OCT. 20, 2015 — With pugnacity and self-assurance, the French far-right leader Marine Le Pen defended herself in a courtroom on Tuesday against charges of inciting religious hatred against Muslims, provoking cheers of “France for the French” from supporters in the courthouse halls afterward.
Drawing on French anxiety over the migrant surge in the east, an electoral campaign in which Ms. Le Pen’s National Front is seen as having momentum, and her own charisma, she turned what was meant as an accusatory stage into a full-throated platform for her views.
The context was unusual, but the hard line taken by the populist leader was not: France’s Muslim immigrants are an alien force threatening French values.
Far from being a provocation, at Tuesday’s hearing she described a notorious speech she made five years ago comparing Muslim street prayers to the Nazi occupation as an “exhortation to respect the law” on behalf of “those who have been abandoned, the forgotten ones.”
“There are people with police-style armbands at these prayers,” Ms. Le Pen continued. “I’m scandalized. This is an abandonment by the state.”
She was in court under France’s tough hate-speech laws for the speech she made to supporters in this city five years ago, which touched on two of the most tender nerves in the French collective psyche: the Nazi occupation and the country’s relationship with its Muslims.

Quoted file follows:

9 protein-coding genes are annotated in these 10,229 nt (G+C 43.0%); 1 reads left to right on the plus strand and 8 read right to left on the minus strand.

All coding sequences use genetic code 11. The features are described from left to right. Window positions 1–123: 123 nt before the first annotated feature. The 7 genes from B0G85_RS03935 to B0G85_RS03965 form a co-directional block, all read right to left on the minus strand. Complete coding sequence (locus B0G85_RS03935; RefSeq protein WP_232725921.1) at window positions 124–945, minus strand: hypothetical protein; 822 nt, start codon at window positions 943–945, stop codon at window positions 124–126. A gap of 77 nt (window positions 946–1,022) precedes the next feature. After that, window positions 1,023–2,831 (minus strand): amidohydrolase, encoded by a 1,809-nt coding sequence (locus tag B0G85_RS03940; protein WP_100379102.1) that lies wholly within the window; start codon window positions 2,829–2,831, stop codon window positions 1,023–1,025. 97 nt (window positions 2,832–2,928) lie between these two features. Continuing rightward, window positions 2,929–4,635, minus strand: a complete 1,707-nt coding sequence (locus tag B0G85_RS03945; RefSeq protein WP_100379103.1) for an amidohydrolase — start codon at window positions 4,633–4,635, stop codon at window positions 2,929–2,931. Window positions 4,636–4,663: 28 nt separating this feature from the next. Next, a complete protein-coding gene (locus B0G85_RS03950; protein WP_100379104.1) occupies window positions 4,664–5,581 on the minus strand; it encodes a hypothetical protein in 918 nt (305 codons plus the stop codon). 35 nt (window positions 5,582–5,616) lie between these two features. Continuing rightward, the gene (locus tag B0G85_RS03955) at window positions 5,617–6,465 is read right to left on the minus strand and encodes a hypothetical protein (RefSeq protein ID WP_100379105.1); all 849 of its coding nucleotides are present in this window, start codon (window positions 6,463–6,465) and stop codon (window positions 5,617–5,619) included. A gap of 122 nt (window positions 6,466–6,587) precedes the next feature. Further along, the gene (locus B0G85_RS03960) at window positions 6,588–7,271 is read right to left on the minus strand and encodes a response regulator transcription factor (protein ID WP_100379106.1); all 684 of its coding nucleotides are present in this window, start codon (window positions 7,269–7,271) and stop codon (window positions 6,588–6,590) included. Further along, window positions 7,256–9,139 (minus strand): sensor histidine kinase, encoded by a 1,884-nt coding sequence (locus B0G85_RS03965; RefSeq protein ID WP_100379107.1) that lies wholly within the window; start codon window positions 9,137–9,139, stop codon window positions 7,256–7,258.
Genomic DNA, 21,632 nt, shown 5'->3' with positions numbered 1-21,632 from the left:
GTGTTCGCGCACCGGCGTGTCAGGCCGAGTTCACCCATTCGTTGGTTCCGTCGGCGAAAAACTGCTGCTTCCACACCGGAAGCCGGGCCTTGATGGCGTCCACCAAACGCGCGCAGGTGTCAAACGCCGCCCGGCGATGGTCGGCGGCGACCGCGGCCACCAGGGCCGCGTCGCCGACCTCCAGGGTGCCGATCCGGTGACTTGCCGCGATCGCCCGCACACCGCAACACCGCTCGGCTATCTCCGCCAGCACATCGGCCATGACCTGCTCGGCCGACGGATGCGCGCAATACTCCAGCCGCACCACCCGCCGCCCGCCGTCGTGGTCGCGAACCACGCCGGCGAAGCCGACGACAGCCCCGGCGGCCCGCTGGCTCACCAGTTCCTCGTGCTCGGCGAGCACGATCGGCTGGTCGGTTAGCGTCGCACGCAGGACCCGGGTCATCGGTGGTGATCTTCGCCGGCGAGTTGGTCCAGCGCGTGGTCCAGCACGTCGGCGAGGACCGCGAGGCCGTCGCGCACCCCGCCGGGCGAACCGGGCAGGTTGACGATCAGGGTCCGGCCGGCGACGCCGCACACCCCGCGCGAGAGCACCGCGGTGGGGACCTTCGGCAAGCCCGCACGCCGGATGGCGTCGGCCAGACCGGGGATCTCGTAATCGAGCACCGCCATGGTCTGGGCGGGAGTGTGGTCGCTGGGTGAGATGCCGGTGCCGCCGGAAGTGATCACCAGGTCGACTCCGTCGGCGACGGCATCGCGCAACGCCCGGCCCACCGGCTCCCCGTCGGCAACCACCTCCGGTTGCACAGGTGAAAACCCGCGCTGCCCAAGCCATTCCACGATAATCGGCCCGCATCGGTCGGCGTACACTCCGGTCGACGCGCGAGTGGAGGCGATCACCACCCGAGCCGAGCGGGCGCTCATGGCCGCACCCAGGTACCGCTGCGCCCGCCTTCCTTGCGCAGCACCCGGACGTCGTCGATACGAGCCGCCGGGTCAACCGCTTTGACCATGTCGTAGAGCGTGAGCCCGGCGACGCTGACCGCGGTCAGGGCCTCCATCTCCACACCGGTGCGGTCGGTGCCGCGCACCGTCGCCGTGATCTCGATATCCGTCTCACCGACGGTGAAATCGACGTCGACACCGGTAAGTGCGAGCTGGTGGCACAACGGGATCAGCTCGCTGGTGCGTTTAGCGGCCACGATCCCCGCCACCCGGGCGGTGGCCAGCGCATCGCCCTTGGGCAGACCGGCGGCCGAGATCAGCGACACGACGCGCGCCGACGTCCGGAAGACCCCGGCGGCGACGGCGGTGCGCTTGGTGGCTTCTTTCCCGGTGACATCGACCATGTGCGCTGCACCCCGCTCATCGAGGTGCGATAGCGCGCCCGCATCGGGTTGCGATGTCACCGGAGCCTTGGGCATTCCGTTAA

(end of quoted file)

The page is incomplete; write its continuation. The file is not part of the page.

Nobody had yet so publicly compared the Muslim presence to the Nazis, and the speech provoked an uproar, a slow-moving investigation by judicial authorities, and prodding by rights groups.
Locked in 2010 in a fierce battle for control of her party, she delighted activists by launching into the subject of mass Muslim prayers in the street...
“If you want to talk about the occupation, let’s talk about that, by the way, because here we are talking about the occupation of our space,” she said in 2010. “It’s an occupation of entire stretches of territory, of neighborhoods where religious law is applied. This is an occupation. Sure, there are no armored vehicles, no soldiers, but it’s still an occupation, and it weighs on the inhabitants.”
Anti-racism and Muslim rights groups filed a complaint and demanded an investigation. But it took the lifting of her parliamentary immunity by the European Parliament in 2013 for the case to move forward, spurred on by the human rights groups.
The case finally came to trial on Tuesday. A final judgment is expected on Dec. 15, and Ms. Le Pen could face a fine of over $50,000 and up to a year in prison.
Read the whole New York Times article here: Marine Le Pen, French National Front Leader, Speaks at Her Hate-Speech Trial.
Media and politicians don't really know how to deal with criticism of Islam. They don't know if it's wrong or not. What will ultimately change public opinion (and therefore the kind of politicians we have in office) is a greater number of voters who understand the problem of Islam. How is this going to happen? It's up to those of us who already understand it to share what we know with others as skillfully as we can. If you get objections you have difficulty answering, find an effective response here: Answers to Objections.